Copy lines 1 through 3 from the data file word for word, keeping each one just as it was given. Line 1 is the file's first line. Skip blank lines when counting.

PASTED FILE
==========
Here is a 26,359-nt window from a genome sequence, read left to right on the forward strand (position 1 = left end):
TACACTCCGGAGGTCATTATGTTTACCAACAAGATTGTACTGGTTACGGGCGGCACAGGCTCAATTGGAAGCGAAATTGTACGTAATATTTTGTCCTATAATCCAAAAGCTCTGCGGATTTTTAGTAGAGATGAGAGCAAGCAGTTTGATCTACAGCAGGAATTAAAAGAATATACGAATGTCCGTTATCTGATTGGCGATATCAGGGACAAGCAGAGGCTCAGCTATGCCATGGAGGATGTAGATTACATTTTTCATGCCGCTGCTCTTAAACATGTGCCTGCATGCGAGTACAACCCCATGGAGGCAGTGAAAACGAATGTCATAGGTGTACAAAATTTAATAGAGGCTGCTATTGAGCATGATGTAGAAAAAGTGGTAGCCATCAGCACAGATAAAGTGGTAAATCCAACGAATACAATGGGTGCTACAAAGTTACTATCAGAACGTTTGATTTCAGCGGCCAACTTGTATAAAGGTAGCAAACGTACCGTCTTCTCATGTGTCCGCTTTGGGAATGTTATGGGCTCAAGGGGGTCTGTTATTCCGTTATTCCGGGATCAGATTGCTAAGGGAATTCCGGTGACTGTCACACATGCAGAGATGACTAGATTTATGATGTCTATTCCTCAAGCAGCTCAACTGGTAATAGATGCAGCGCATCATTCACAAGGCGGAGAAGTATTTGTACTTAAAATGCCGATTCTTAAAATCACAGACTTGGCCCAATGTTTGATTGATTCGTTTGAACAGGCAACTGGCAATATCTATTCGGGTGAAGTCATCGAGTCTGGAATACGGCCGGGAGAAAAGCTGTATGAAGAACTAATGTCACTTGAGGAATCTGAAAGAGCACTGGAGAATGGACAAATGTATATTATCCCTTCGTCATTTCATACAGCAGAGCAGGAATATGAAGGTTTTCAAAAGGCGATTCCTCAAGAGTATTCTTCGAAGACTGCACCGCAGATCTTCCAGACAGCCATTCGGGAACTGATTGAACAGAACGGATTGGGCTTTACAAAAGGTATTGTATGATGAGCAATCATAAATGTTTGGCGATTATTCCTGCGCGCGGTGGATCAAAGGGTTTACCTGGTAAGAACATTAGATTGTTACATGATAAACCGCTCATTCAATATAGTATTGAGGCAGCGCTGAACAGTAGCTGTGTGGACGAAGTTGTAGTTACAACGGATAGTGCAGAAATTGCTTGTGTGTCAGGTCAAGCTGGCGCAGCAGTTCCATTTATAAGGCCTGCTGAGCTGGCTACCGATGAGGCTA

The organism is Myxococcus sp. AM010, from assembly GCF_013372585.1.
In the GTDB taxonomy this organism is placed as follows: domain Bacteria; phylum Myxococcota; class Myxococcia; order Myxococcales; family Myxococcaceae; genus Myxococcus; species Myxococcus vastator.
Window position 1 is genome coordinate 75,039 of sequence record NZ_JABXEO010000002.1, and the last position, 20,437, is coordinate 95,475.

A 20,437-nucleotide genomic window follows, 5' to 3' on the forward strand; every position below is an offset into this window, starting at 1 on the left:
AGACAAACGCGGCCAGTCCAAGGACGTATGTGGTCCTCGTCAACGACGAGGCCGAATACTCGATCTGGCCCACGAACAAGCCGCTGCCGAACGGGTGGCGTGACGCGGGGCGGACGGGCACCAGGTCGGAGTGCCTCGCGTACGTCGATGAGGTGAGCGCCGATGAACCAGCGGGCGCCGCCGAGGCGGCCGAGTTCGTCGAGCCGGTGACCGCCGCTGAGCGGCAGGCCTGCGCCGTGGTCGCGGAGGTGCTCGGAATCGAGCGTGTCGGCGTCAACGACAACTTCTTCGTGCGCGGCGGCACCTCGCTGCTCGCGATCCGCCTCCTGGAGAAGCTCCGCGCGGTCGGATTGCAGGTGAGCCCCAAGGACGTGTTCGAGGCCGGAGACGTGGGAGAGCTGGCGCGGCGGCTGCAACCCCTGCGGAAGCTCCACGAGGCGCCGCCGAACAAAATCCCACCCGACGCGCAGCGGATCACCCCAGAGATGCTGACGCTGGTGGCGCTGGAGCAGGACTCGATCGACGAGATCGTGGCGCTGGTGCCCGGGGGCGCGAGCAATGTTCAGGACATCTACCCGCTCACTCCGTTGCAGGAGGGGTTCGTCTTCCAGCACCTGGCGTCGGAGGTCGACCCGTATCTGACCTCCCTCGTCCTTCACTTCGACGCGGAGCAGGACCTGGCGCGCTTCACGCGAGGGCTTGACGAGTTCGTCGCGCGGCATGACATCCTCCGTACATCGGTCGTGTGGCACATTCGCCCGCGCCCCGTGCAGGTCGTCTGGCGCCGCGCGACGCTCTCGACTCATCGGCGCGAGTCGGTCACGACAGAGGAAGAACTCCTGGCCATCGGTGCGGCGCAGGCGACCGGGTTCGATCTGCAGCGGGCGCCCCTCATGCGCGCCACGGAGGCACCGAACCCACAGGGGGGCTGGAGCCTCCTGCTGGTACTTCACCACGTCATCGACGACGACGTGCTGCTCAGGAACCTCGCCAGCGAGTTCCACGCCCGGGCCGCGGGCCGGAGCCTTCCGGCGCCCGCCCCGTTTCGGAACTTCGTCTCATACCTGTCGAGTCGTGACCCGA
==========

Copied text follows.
Here is a 26,359-nt window from a genome sequence, read left to right on the forward strand (position 1 = left end):
TACACTCCGGAGGTCATTATGTTTACCAACAAGATTGTACTGGTTACGGGCGGCACAGGCTCAATTGGAAGCGAAATTGTACGTAATATTTTGTCCTATAATCCAAAAGCTCTGCGGATTTTTAGTAGAGATGAGAGCAAGCAGTTTGATCTACAGCAGGAATTAAAAGAATATACGAATGTCCGTTATCTGATTGGCGATATCAGGGACAAGCAGAGGCTCAGCTATGCCATGGAGGATGTAGATTACATTTTTCATGCCGCTGCTCTTAAACATGTGCCTGCATGCGAGTACAACCCCATGGAGGCAGTGAAAACGAATGTCATAGGTGTACAAAATTTAATAGAGGCTGCTATTGAGCATGATGTAGAAAAAGTGGTAGCCATCAGCACAGATAAAGTGGTAAATCCAACGAATACAATGGGTGCTACAAAGTTACTATCAGAACGTTTGATTTCAGCGGCCAACTTGTATAAAGGTAGCAAACGTACCGTCTTCTCATGTGTCCGCTTTGGGAATGTTATGGGCTCAAGGGGGTCTGTTATTCCGTTATTCCGGGATCAGATTGCTAAGGGAATTCCGGTGACTGTCACACATGCAGAGATGACTAGATTTATGATGTCTATTCCTCAAGCAGCTCAACTGGTAATAGATGCAGCGCATCATTCACAAGGCGGAGAAGTATTTGTACTTAAAATGCCGATTCTTAAAATCACAGACTTGGCCCAATGTTTGATTGATTCGTTTGAACAGGCAACTGGCAATATCTATTCGGGTGAAGTCATCGAGTCTGGAATACGGCCGGGAGAAAAGCTGTATGAAGAACTAATGTCACTTGAGGAATCTGAAAGAGCACTGGAGAATGGACAAATGTATATTATCCCTTCGTCATTTCATACAGCAGAGCAGGAATATGAAGGTTTTCAAAAGGCGATTCCTCAAGAGTATTCTTCGAAGACTGCACCGCAGATCTTCCAGACAGCCATTCGGGAACTGATTGAACAGAACGGATTGGGCTTTACAAAAGGTATTGTATGATGAGCAATCATAAATGTTTGGCGATTATTCCTGCGCGCGGTGGATCAAAGGGTTTACCTGGTAAGAACATTAGATTGTTACATGATAAACCGCTCATTCAATATAGTATTGAGGCAGCGCTGAACAGTAGCTGTGTGGACGAAGTTGTAGTTACAACGGATAGTGCAGAAATTGCTTGTGTGTCAGGTCAAGCTGGCGCAGCAGTTCCATTTATAAGGCCTGCTGAGCTGGCTACCGATGAGGCTA

The organism is Myxococcus sp. AM010, from assembly GCF_013372585.1.